Healthcare in Australia has begun focusing on the way we sleep, our behaviours before bedtime, what influences the quality of our sleep, the consequences of poor sleep, and available treatment options. Sleep disorders are extremely common and they have detrimental effects on patients and their partners. At Kedron Family Dental, we have treatments available for snoring, bruxism and sleep apnoea.
Snoring may be normal, but it is often a sign of a more serious, medical issue. Snoring can lead to increased episodes of acid reflux, enlarged uvulas, and potentially an increased risk of stroke. Snoring can also be a sign of sleep apnoea.
Causes of Snoring
Snoring can be caused by a number of factors, including the anatomy of your mouth, your alcohol consumption, nasal problems, sleep deprivation and your sleeping position. Certain risk factors contribute to your likelihood of snoring, including being a man, being overweight, drinking alcohol, a history of obstructive sleep apnoea, and narrow airways.
Symptoms of Snoring
The symptoms of snoring include:
- Paused breathing during sleep
- Excessive sleepiness during the day
- Difficulty concentrating
- Morning headaches
- Sore throat in the morning
- Restless sleep
- Gasping or choking at night
- High blood pressure
- Chest pain at night
- Your snoring is so loud it’s disrupting your partner’s sleep
All children who snore or breathe loudly most nights of the week should be assessed by a dentist. Other signs that a child may have sleep-disordered breathing include teeth grinding, behavioural issues at school, mouth breathing, bet wetting, dark circles under the eyes, and many more. It is important to note that there can be permanent changes to children’s health/IQ if sleep disorder is not identified and treated early enough.
Once the cause of your snoring has been assessed, your dentist will give you instructions on the best way to treat it. If it is a lifestyle factor, there are daily changes you can make that will minimise or eliminate your snoring. If it is caused by obstructive sleep apnoea, read the information below on treatment.
People who suffer from teeth grinding seem to have a poorer quality of sleep. There seems to be a shift from blaming the grinding habit for causing micro arousals during sleep, to looking at whether micro arousals caused by sleep disordered breathing are actually the cause of grinding.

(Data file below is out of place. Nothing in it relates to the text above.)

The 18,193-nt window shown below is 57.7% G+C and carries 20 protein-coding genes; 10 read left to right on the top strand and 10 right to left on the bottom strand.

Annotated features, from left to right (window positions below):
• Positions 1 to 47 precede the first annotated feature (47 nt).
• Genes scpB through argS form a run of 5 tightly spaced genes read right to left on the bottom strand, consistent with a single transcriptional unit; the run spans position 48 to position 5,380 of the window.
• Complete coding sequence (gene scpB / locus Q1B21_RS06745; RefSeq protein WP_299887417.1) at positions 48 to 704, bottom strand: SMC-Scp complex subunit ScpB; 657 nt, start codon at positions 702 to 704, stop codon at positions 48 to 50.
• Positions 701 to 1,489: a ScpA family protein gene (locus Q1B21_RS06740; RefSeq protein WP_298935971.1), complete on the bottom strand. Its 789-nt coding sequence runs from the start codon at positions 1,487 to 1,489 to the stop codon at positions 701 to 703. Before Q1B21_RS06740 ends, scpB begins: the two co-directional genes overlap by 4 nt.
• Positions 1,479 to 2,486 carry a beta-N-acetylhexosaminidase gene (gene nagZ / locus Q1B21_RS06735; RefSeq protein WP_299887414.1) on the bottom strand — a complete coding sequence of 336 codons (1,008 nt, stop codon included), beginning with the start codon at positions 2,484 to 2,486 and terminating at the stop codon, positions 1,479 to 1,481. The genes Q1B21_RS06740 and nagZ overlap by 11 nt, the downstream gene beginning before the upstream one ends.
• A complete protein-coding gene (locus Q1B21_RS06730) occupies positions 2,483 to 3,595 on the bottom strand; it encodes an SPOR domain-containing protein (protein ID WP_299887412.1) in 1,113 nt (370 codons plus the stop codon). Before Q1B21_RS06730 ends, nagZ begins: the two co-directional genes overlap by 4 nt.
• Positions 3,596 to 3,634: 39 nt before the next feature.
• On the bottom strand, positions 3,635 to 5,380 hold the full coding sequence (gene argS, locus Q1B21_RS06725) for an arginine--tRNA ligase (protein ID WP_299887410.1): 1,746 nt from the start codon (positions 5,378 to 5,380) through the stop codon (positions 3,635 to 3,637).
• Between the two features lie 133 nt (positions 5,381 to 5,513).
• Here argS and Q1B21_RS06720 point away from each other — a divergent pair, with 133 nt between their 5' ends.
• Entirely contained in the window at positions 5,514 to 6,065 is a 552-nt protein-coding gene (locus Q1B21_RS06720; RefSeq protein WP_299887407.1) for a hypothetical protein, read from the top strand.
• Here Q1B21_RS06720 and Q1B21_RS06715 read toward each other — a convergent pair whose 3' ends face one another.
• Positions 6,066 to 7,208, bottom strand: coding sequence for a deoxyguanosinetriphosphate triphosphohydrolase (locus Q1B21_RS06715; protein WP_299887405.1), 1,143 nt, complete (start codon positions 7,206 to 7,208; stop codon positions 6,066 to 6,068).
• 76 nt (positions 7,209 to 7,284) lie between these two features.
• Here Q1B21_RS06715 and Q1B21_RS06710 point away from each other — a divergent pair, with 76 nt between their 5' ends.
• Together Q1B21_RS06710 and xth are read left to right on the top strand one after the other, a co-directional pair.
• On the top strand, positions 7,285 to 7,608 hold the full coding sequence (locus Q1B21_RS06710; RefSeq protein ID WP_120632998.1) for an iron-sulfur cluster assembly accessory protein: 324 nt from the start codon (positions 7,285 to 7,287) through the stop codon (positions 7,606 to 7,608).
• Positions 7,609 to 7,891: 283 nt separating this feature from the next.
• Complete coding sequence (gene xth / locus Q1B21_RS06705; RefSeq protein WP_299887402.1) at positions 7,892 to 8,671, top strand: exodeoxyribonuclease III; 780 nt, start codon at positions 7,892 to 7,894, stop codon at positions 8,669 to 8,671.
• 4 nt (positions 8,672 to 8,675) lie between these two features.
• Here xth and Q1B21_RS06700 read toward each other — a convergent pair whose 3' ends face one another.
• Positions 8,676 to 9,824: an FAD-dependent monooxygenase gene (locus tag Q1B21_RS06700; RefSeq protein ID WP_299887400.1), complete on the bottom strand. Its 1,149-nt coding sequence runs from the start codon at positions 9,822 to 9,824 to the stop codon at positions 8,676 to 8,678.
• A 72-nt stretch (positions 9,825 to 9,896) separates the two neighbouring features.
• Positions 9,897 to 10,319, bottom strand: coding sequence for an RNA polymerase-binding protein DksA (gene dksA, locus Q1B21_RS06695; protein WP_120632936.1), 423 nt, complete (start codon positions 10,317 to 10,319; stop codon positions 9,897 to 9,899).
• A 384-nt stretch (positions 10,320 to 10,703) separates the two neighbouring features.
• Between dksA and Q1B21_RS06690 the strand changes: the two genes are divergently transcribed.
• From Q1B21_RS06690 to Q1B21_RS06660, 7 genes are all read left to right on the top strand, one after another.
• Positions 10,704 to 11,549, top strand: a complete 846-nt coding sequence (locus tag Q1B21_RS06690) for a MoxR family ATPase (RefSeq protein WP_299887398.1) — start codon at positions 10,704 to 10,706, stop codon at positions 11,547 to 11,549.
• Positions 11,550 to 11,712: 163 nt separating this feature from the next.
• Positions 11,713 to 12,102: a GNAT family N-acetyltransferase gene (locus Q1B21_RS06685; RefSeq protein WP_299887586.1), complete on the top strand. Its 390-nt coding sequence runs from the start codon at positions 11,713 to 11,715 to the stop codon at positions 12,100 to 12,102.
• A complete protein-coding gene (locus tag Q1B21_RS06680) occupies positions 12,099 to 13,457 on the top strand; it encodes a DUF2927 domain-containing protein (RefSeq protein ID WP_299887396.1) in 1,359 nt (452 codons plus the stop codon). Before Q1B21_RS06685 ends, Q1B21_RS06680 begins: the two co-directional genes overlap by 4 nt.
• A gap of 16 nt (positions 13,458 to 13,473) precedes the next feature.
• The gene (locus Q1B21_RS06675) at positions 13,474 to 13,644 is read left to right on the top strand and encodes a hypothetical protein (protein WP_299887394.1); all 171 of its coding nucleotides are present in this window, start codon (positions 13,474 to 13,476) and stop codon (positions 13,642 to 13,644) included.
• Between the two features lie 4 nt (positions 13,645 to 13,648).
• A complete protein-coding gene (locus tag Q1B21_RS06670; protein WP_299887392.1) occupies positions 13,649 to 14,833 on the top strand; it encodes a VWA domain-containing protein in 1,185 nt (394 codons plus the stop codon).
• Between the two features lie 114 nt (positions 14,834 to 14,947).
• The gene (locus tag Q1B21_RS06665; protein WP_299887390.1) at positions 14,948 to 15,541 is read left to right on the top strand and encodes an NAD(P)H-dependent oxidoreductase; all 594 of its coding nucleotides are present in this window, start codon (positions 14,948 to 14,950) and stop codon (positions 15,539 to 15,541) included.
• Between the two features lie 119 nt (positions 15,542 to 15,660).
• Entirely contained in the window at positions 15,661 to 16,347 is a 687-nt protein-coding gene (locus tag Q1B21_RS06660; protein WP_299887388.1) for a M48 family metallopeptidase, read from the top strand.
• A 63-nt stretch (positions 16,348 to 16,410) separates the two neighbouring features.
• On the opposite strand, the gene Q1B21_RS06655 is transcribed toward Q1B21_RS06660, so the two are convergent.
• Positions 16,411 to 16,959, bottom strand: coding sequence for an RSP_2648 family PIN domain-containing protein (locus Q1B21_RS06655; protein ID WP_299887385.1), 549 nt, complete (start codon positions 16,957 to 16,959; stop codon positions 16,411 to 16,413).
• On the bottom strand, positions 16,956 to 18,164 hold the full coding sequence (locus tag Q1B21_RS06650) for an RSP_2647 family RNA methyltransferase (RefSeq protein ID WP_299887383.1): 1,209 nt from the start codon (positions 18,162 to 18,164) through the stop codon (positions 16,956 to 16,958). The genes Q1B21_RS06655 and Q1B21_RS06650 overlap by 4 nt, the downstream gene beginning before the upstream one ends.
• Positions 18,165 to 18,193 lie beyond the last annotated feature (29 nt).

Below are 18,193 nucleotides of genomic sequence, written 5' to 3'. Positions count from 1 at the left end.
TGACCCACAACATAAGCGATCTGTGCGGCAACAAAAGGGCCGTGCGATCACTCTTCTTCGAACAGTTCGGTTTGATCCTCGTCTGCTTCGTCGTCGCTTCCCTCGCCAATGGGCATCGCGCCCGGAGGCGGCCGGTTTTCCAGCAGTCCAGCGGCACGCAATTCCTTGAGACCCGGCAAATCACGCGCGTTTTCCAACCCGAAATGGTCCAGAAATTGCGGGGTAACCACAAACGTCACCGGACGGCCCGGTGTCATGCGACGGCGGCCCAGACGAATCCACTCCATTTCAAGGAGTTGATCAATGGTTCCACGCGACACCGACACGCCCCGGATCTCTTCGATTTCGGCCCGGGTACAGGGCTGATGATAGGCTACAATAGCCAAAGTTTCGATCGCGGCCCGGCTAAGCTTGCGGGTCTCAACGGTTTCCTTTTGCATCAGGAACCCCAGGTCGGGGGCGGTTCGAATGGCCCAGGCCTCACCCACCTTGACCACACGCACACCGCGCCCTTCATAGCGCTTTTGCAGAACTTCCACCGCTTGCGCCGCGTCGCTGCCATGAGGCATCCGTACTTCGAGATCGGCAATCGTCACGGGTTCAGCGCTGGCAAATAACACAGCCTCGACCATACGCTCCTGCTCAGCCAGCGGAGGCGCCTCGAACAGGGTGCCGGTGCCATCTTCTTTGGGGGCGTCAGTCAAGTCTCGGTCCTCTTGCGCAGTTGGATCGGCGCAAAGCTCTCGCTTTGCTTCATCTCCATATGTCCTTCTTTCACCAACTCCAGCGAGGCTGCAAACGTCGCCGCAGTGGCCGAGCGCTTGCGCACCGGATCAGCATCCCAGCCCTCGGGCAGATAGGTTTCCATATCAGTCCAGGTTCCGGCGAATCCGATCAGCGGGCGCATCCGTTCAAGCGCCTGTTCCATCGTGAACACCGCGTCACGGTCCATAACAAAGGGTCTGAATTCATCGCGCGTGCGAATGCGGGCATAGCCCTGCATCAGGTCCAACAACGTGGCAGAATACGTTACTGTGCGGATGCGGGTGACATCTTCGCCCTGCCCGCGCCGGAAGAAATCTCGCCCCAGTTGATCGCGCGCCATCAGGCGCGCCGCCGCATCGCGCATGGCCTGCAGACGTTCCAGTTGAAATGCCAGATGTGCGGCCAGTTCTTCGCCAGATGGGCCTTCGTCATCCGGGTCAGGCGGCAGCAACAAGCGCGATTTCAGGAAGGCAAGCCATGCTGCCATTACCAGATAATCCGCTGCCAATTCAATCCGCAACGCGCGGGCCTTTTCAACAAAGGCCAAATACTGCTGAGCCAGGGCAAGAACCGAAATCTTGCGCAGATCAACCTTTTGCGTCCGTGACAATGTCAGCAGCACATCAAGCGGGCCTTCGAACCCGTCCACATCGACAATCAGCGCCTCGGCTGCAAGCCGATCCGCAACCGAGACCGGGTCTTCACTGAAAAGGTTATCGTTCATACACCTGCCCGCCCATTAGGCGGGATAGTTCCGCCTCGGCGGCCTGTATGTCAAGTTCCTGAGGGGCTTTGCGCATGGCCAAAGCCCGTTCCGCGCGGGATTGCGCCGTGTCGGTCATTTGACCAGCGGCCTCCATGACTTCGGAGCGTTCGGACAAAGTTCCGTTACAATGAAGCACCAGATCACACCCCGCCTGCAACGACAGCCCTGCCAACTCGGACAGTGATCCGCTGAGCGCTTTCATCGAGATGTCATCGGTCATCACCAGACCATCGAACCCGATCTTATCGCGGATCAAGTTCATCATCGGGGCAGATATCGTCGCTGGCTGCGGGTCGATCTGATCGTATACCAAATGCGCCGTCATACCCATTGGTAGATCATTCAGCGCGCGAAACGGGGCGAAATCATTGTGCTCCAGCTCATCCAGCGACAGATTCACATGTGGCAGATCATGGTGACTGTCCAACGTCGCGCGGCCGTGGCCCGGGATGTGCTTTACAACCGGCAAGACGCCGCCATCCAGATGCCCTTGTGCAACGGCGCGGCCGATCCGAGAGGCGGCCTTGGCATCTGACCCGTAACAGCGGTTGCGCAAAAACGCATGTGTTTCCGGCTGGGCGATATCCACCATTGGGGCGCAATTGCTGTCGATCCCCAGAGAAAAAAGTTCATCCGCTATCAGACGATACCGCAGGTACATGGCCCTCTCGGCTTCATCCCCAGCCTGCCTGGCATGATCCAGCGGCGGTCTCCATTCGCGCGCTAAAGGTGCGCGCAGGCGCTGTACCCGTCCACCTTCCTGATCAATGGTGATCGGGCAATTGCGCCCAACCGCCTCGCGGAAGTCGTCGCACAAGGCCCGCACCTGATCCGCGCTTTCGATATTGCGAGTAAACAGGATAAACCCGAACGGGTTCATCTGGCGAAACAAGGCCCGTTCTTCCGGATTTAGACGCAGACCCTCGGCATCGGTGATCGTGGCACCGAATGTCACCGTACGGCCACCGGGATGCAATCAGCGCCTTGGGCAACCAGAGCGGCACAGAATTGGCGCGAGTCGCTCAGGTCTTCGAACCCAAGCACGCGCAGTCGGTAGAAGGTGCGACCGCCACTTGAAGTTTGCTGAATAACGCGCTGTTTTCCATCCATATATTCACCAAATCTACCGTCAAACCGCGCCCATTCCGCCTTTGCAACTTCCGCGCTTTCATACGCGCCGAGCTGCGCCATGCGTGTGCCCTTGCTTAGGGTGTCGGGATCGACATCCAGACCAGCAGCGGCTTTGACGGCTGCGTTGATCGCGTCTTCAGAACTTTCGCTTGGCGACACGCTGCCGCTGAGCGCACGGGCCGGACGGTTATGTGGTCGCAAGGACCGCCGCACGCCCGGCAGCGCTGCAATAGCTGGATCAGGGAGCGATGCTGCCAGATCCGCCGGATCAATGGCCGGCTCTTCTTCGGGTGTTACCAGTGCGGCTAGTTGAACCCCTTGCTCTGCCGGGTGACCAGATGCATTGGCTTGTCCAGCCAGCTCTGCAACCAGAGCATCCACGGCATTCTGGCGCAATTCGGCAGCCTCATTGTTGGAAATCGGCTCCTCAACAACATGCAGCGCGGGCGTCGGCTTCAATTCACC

Causes of Bruxism
Bruxism can be caused by mental afflictions such as stress, anxiety and anger. Teeth grinding can also be caused by misaligned jaws and as a response to pain. Read more on Bruxism here.
In children, it is believed that in 80% of cases where children grind their teeth at night, their habit stops after they have their tonsils/adenoids removed. There is some thought that the action of teeth grinding may be an attempt to open up the airways.
Symptoms of Bruxism
The symptoms of teeth grinding include:
- Facial pain
- Pain and stiffness in the jaw joint and muscles
- Disrupted sleep
- Work-down teeth
- Broken teeth or fillings
It may help to wear a mouthguard or splint at night if you suffer from bruxism. These devices are designed to even out the pressure across your jaw and create a barrier between your teeth that can take the force of your bite.
Also, it is helpful to organise regular dental appointments so your dentist can diagnose your symptoms earlier on and prevent extensive damage to your teeth.
Obstructive Sleep Apnoea (OSA)
Obstructive Sleep Apnoea is characterised by repetitive pauses in breathing during sleep despite the effort to breathe. This can be a serious disorder that negatively affects a patient’s quality of sleep.
OSA is caused by an obstruction of the upper airway that prevents the sufferer from taking a full breath while they sleep. In adults, the most common cause of OSA is excess weight. During sleep when the muscles relax, soft tissue can cause the airway to become blocked.
Symptoms of OSA
The symptoms of OSA include:
- dry mouth or sore throat in the morning
- fatigue, having to have day naps, falling asleep during the day easily
- gasps for air during sleep, chokes, coughs
- frequent urination during the night
There are various medical professionals we can refer you to for an initial airway assessment and/or sleep test. A sleep study is usually recommended and can be conducted in a clinic or in your own home. A diagnosis is then made by the sleep or respiratory specialist and your treatment options are discussed.
There are various treatment options that vary from person to person, including:
- addressing weight loss, allergies, alcohol intake, medication and sleep behaviours
- CPAP machines for moderate to severe apnoea
- Oral appliances for mild to moderate apnoea (we can custom make these at Kedron Family Dental)
- Tongue appliances to suction your tongue forward and open the airway
- Oral myofunctional therapy to improve the muscles around the mouth